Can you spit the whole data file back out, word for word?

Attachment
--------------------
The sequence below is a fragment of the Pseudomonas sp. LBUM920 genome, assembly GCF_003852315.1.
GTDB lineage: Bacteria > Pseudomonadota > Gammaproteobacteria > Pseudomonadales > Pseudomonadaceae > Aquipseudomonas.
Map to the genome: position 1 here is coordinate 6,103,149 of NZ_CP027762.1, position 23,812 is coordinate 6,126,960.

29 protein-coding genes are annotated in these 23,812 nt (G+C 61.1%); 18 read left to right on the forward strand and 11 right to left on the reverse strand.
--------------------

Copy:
The sequence below is a fragment of the Pseudomonas sp. LBUM920 genome, assembly GCF_003852315.1.
GTDB lineage: Bacteria > Pseudomonadota > Gammaproteobacteria > Pseudomonadales > Pseudomonadaceae > Aquipseudomonas.
Map to the genome: position 1 here is coordinate 6,103,149 of NZ_CP027762.1, position 23,812 is coordinate 6,126,960.

29 protein-coding genes are annotated in these 23,812 nt (G+C 61.1%); 18 read left to right on the forward strand and 11 right to left on the reverse strand.